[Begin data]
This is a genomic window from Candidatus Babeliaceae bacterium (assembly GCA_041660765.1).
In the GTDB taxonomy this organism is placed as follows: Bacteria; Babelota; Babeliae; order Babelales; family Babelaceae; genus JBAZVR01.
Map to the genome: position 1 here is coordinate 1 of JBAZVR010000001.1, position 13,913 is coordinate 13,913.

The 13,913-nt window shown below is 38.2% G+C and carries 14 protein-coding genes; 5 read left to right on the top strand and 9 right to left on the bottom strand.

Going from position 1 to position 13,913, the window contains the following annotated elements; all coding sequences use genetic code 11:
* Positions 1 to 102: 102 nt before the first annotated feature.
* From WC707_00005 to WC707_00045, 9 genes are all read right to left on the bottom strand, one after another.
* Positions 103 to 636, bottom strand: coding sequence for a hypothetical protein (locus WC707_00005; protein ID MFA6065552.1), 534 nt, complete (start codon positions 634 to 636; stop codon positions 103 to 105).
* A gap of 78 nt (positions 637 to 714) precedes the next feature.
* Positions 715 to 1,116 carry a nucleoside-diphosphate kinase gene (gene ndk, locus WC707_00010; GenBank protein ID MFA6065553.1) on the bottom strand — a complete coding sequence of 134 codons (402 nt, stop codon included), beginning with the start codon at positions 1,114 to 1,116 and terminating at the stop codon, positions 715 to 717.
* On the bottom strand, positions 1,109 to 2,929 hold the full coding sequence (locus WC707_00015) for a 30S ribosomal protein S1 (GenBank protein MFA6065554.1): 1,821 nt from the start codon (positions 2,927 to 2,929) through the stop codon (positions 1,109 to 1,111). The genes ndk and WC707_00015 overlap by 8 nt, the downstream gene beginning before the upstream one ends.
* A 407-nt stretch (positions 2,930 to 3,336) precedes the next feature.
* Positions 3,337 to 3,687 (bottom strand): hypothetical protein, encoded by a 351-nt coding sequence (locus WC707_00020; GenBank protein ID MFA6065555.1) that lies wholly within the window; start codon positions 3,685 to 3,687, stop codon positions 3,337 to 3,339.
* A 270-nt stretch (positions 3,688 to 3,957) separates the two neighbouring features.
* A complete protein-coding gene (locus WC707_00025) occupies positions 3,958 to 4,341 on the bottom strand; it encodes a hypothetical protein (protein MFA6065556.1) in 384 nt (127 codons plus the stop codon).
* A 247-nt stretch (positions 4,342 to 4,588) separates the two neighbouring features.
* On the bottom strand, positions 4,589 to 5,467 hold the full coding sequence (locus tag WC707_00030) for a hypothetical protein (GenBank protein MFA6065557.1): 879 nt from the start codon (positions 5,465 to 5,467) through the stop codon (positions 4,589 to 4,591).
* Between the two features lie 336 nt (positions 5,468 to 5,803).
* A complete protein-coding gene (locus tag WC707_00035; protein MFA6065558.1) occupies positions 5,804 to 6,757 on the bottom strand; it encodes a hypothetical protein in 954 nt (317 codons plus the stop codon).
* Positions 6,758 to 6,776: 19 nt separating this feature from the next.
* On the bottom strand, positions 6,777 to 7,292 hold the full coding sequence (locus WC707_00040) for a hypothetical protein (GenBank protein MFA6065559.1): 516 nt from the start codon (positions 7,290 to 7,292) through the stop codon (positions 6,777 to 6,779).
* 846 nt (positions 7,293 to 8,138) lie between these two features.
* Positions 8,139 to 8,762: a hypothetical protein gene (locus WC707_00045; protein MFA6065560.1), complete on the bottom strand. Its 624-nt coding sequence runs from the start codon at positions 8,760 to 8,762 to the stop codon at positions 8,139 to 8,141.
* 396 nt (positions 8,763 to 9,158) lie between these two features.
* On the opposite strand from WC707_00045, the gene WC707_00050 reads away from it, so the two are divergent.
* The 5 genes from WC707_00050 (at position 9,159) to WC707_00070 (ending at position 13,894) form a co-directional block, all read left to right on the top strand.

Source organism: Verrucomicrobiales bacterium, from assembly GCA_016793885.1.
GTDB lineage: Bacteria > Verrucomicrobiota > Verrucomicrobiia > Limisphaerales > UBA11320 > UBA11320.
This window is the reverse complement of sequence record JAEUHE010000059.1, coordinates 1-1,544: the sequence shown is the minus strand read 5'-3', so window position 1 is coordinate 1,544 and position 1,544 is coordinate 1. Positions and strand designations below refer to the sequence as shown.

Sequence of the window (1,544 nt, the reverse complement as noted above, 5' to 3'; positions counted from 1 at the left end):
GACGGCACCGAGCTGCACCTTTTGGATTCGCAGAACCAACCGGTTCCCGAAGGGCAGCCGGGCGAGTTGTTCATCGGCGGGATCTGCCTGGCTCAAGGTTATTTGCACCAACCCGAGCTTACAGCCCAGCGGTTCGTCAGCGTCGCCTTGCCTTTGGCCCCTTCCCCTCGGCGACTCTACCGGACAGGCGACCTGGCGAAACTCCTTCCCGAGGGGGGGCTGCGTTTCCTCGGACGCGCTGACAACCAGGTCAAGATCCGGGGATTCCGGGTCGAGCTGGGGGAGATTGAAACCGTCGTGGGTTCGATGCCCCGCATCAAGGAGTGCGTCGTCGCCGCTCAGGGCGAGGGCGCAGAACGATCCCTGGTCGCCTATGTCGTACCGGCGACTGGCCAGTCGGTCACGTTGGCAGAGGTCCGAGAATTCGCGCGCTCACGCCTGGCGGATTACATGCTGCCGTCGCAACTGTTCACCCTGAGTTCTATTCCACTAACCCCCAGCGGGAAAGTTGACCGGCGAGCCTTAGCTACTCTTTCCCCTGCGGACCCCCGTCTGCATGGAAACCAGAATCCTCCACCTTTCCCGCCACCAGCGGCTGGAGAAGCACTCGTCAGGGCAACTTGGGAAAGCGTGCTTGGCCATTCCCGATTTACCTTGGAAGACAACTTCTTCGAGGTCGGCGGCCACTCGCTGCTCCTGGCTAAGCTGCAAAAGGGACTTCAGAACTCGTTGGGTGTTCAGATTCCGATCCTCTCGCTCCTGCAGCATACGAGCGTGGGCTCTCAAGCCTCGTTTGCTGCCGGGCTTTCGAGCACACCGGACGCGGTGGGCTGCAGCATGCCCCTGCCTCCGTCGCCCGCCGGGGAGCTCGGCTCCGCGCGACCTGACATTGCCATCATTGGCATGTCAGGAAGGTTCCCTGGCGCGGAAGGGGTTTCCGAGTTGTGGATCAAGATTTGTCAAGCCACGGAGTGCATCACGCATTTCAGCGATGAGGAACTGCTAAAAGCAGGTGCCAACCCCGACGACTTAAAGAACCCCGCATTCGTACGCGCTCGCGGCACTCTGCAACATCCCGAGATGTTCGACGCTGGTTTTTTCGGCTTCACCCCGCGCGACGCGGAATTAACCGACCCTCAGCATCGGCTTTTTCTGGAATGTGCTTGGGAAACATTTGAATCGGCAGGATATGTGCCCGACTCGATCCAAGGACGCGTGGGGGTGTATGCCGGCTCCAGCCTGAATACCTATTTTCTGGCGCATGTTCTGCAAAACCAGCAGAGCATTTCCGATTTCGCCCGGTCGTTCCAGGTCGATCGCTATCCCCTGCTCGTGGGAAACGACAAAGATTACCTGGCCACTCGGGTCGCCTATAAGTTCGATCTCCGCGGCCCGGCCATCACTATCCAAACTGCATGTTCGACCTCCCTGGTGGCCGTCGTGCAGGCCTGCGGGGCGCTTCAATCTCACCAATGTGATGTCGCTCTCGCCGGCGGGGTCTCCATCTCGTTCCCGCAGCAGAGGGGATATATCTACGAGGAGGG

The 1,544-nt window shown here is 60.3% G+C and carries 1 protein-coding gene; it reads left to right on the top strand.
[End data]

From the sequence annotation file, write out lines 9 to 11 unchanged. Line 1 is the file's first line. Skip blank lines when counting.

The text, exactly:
* A gap of 78 nt (positions 637 to 714) precedes the next feature.
* Positions 715 to 1,116 carry a nucleoside-diphosphate kinase gene (gene ndk, locus WC707_00010; GenBank protein ID MFA6065553.1) on the bottom strand — a complete coding sequence of 134 codons (402 nt, stop codon included), beginning with the start codon at positions 1,114 to 1,116 and terminating at the stop codon, positions 715 to 717.
* On the bottom strand, positions 1,109 to 2,929 hold the full coding sequence (locus WC707_00015) for a 30S ribosomal protein S1 (GenBank protein MFA6065554.1): 1,821 nt from the start codon (positions 2,927 to 2,929) through the stop codon (positions 1,109 to 1,111). The genes ndk and WC707_00015 overlap by 8 nt, the downstream gene beginning before the upstream one ends.